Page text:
When it comes to the subject of fashion, it’s worth to mention its problem – a waste! We think we’re all aware, that fashion industry is known as one of the most pollutive ones. Tons and tons of clothes are being bought and very quickly binned and easily forgotten. The media are full of information about pesticides used in cotton farms and sewage piping into water, or chemicals used to dye fabrics. But the truth is, what can we do if we only can afford fast fashion clothes, when sometimes that’s our only option? This is when the conflict begins. Usually, we can’t afford to buy Gucci, but we also don’t want to be a part of conscience attack on Mother Earth. Where is the compromise, or the happy medium?
To find the answer for that question we need to look back at the history and find if this problem occurred in the past…
Well, it didn’t. In the past, people appreciated the quality of fabric and its durability. Many successful dressmakers and tailors satisfied people around the World.
Thomas Burberry supplied the entire British Royal Navy, Christian Dior and Coco Chanel opened women’s eyes for modishness of their world. Giovanni Versace distinguished chic and style from kitsch.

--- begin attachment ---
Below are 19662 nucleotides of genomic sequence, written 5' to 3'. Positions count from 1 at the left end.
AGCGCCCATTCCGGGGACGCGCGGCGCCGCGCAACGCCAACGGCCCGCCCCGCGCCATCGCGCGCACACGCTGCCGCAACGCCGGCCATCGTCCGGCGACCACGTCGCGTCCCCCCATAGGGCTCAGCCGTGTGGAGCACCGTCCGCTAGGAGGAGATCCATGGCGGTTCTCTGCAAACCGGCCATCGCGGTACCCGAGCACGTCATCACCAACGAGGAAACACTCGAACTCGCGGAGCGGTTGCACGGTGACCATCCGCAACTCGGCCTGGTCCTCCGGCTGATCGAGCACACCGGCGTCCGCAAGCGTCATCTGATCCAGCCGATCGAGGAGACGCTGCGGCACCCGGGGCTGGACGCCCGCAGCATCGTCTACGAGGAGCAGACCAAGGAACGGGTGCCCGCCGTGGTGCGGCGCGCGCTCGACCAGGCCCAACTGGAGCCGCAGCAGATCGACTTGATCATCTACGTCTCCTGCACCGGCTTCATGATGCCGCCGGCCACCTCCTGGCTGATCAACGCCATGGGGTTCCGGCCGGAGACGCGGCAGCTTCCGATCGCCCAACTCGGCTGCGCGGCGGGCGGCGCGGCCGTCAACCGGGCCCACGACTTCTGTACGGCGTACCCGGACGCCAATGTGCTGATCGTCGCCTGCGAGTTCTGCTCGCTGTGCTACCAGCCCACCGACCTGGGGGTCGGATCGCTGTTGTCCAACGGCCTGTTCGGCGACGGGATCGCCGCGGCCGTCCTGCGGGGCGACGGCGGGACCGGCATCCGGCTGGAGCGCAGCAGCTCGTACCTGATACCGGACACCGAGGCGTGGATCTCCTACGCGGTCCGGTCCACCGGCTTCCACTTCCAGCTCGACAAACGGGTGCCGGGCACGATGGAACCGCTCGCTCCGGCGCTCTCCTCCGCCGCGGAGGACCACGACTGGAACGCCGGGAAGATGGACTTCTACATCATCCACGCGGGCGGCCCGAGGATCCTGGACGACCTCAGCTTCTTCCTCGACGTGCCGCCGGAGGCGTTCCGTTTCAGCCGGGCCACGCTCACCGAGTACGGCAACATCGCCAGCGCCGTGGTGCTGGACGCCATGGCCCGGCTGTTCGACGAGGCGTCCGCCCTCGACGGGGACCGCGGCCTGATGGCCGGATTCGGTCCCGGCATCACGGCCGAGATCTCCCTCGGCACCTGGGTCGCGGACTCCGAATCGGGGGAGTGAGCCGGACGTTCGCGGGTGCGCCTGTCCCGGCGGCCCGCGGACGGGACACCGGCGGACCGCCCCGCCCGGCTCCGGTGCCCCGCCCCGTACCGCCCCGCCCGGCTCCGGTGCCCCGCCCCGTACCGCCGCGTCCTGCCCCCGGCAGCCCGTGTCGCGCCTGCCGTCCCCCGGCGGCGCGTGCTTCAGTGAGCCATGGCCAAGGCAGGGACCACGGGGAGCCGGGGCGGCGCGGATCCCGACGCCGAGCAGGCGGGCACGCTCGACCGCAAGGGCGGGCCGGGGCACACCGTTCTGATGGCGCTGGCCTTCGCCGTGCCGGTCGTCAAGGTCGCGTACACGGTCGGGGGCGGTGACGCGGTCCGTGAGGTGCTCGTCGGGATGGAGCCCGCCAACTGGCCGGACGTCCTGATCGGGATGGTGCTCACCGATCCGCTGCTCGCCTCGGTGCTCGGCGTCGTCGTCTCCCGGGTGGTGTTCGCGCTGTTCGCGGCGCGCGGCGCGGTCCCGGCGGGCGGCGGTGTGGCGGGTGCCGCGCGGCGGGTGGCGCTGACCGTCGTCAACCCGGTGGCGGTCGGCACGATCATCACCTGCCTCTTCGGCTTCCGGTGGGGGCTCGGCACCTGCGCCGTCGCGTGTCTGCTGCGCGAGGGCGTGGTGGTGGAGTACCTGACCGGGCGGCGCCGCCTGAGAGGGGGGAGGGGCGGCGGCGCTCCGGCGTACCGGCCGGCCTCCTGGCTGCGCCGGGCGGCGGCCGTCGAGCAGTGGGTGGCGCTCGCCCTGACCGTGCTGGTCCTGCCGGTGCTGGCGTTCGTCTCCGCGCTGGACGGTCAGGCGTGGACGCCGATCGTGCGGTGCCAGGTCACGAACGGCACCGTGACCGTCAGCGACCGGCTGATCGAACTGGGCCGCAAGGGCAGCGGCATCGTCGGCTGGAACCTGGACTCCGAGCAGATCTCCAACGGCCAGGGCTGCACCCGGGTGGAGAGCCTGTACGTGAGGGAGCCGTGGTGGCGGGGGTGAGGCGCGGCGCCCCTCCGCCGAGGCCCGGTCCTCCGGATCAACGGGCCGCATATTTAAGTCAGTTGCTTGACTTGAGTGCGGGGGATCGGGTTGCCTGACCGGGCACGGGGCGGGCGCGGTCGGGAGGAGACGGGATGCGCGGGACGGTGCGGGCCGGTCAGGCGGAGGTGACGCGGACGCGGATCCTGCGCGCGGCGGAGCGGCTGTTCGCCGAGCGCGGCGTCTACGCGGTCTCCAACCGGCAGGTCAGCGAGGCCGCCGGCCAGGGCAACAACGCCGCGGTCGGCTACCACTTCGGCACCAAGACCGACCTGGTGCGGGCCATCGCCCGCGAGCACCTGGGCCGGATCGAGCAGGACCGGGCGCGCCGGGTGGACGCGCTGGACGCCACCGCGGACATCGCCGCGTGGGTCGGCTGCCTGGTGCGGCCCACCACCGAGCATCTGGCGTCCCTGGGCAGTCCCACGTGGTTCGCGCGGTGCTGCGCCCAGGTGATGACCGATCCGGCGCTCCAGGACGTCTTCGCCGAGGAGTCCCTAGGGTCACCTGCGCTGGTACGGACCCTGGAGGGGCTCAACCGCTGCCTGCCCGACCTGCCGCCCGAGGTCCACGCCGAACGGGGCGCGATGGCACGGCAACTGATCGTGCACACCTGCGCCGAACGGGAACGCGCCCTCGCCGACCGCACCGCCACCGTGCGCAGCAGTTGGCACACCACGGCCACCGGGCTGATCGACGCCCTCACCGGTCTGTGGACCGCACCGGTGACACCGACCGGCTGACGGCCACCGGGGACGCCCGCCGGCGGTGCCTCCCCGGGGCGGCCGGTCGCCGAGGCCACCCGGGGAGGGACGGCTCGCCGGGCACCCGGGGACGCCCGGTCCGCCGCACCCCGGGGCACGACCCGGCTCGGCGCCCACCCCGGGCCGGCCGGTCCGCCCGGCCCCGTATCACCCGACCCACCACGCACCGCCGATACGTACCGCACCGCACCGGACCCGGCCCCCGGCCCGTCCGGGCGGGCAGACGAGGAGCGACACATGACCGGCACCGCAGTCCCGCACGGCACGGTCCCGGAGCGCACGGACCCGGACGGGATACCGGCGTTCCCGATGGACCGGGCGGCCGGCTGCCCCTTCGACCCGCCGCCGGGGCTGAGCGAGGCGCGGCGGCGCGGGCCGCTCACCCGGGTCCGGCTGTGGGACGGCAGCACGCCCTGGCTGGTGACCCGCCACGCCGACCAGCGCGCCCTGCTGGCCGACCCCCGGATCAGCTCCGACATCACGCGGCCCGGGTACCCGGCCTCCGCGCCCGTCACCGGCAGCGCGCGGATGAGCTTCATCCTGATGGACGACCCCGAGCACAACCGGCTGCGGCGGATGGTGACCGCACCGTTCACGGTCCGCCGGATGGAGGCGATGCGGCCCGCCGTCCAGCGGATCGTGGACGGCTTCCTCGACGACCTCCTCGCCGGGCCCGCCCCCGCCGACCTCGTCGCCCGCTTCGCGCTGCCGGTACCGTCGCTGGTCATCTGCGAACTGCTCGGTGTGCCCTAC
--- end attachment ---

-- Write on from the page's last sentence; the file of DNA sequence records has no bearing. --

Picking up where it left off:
All mentioned fashionistas (entrepreneurs) started as Crafters to get attention around potential clients. They didn’t become famous in the blink of an eye, though. They worked really hard to earn their recognition.
Nowadays many dressmakers, tailors, shoemakers or sewing machinists use high quality fabrics and make handmade products. And thanks to the power of the Internet, they can get appreciation equal to those on the top, even if it’s only the beginning of their careers.
So, maybe it’s a good idea to start using Etsy, instead of Ebay or ASOS. We believe, we are going to experience a big change soon. Perhaps finally handcraft will become more valuable as it used to be in the past, rather than sale in bulk.